7. As Richard Gadsden and jgh point out, it’s not just about not holding stock, it’s about arranging your supply chain to deliver the stock as & when you need it. So for example, having one barge/day of coal setting off – which means around 14 barges in transit at any time.
    But of course, if you take it seriously, you consider the “what if the lock gates are broken” – it does happen. But if it’s going to take an extra couple of days to re-route the barges via Little Wigginton you need a plan for what to do in those 2 days you aren’t getting a delivery. Do you have an option to reduce consumption for a couple of days – perhaps by switching production to an alternative product that’s less coal intensive ? Or do you hold a couple of days of stock ? Or some combination.
    It is answering those questions that the teams involved earn their pay. The problem is that a typical bean counter sees a pile of coal and describes it as a waste of money that could be better used elsewhere – so forces the stocks to be run down. The same beancounter probably also blames everyone else when the lock gates at Coddington get broken and everything stops for two days.
    To a certain extent I suspect that’s what happened with NHS PPE supplies. There probably were people saying that we needed to hold stocks to cover such events – the recent events being far from unforeseeable. But then beancounters probably over-rode them and stopped the profligate waste of money !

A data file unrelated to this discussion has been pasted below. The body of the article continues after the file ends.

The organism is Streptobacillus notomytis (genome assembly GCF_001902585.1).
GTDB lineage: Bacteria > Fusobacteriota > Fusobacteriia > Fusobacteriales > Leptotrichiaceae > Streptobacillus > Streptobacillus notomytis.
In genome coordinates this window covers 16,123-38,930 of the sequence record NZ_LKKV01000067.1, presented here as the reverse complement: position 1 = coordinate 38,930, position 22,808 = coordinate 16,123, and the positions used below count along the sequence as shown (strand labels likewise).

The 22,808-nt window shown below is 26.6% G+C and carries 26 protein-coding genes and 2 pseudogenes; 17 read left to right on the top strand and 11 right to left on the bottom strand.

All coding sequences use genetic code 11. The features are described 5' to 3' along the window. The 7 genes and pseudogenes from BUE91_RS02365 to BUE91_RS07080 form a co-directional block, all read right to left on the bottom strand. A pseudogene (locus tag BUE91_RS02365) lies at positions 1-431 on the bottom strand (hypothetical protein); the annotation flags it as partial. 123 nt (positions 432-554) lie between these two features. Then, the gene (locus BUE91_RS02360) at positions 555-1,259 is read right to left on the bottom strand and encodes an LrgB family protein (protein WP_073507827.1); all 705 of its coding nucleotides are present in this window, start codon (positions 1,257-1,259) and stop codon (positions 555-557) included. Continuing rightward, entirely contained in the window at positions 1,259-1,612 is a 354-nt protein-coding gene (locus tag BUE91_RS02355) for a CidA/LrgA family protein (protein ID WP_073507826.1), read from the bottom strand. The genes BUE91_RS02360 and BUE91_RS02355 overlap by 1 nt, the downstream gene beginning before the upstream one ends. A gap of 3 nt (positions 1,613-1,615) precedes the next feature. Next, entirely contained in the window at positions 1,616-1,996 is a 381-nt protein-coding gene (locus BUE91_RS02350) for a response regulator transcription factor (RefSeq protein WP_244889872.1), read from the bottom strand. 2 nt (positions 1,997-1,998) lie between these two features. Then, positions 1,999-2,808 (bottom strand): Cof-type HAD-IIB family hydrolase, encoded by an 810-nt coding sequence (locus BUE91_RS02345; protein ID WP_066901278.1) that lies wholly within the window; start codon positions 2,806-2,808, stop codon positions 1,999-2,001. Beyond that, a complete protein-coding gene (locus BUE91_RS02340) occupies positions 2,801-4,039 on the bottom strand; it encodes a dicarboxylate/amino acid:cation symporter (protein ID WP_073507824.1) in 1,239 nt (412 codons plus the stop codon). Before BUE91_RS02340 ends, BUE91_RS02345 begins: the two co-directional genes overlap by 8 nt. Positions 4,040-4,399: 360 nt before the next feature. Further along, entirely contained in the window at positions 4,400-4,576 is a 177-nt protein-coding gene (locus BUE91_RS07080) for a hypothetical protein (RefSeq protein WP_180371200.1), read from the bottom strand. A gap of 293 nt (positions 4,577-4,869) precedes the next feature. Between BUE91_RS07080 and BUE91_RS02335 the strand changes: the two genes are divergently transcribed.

8. Excellent. Pretty much what I thought, but put better. And of course “any other system of the State or bureaucracy” is usually what is being talked about when people espouse worry about some looming disaster.

  9. Unless you’re Kkeystone, or Conemaugh
    Then you’d have a utility commission mandated 30-day supply of coal out in the coal yard. Where there’s a guy in a bulldozer whose only job is to run over the multi-acre coal yard and shove coal around 24×7 so that … Well I don’t know why exactly.

    Something about exposing dry coal underneath if it’s just rained so that you didn’t put wet coal in the power plant? Or that turning the coal over somehow prevented spontaneous combustion? Or how moving coal around somehow cut down on coal dust instead of creating coal dust?

    Truth is, I didn’t pay much attention to those two power plants cuz they were jointly owned by 10 utilities & coops; so I really couldn’t trade our share.